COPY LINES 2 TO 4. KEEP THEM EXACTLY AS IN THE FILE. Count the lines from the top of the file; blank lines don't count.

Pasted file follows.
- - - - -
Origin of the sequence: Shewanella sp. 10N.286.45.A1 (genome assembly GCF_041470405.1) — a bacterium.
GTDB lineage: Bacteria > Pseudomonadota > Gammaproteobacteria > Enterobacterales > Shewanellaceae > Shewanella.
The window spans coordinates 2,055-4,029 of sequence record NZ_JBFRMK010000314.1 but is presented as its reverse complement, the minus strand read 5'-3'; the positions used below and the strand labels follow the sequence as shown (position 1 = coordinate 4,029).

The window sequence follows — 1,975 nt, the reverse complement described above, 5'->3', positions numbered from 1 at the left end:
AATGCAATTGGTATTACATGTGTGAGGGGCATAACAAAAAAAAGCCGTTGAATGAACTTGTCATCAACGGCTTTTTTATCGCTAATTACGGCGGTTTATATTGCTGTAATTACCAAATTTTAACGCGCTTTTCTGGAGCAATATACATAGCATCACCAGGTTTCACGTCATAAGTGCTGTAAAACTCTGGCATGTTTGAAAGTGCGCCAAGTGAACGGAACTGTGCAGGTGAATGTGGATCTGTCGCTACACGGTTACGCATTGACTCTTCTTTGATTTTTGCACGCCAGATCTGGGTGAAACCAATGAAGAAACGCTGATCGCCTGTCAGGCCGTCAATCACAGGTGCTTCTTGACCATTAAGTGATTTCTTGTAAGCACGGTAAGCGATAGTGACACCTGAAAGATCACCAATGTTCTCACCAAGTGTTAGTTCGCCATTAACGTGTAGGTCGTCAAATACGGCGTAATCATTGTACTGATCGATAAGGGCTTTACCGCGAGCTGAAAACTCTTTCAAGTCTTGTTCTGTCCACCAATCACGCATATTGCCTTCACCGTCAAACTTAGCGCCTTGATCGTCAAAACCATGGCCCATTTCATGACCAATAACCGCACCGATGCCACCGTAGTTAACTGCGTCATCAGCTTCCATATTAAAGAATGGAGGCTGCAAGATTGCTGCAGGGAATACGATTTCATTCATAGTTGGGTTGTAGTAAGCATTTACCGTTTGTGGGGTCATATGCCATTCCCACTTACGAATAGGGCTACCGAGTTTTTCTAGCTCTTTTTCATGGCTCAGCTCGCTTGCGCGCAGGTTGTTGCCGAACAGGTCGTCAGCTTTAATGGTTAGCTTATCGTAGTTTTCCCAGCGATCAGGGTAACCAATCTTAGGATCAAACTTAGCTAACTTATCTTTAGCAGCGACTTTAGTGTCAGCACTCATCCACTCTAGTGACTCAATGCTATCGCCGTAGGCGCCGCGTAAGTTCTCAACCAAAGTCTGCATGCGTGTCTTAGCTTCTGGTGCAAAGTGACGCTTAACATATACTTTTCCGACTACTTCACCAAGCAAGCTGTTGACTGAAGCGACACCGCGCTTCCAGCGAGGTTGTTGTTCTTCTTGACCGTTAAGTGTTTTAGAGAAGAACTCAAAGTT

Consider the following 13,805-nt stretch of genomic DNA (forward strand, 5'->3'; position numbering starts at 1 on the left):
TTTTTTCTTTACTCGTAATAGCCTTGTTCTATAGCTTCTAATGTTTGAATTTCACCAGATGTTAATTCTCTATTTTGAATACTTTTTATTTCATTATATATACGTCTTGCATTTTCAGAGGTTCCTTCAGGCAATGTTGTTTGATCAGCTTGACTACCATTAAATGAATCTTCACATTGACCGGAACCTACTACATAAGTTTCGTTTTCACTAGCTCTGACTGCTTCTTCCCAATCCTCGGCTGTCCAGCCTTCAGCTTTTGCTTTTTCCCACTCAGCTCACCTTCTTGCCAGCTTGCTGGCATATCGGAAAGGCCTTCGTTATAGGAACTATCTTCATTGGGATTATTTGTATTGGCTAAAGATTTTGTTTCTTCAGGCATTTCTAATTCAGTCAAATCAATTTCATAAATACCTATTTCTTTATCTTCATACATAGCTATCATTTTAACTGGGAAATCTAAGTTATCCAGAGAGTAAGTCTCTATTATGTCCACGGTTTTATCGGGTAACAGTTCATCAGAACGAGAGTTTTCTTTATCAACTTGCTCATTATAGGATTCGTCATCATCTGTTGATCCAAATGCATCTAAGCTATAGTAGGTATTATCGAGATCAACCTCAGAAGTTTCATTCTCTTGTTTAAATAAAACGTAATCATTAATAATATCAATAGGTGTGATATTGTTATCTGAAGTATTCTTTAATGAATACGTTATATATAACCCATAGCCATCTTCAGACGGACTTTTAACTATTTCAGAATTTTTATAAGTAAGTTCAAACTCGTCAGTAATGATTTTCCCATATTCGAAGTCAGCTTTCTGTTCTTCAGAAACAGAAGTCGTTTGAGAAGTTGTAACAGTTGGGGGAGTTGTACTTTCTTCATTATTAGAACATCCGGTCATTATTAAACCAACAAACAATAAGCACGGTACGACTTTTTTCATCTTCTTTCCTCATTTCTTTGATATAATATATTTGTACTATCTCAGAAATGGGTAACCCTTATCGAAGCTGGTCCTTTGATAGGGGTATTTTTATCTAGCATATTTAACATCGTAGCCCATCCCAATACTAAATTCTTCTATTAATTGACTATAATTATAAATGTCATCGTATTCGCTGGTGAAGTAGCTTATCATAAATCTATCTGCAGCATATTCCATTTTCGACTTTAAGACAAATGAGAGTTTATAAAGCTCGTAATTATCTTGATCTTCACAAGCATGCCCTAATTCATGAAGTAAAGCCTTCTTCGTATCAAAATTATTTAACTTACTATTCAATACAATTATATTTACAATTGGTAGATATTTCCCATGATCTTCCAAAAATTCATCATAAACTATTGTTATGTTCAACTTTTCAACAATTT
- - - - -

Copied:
GTDB lineage: Bacteria > Pseudomonadota > Gammaproteobacteria > Enterobacterales > Shewanellaceae > Shewanella.
The window spans coordinates 2,055-4,029 of sequence record NZ_JBFRMK010000314.1 but is presented as its reverse complement, the minus strand read 5'-3'; the positions used below and the strand labels follow the sequence as shown (position 1 = coordinate 4,029).

The window sequence follows — 1,975 nt, the reverse complement described above, 5'->3', positions numbered from 1 at the left end: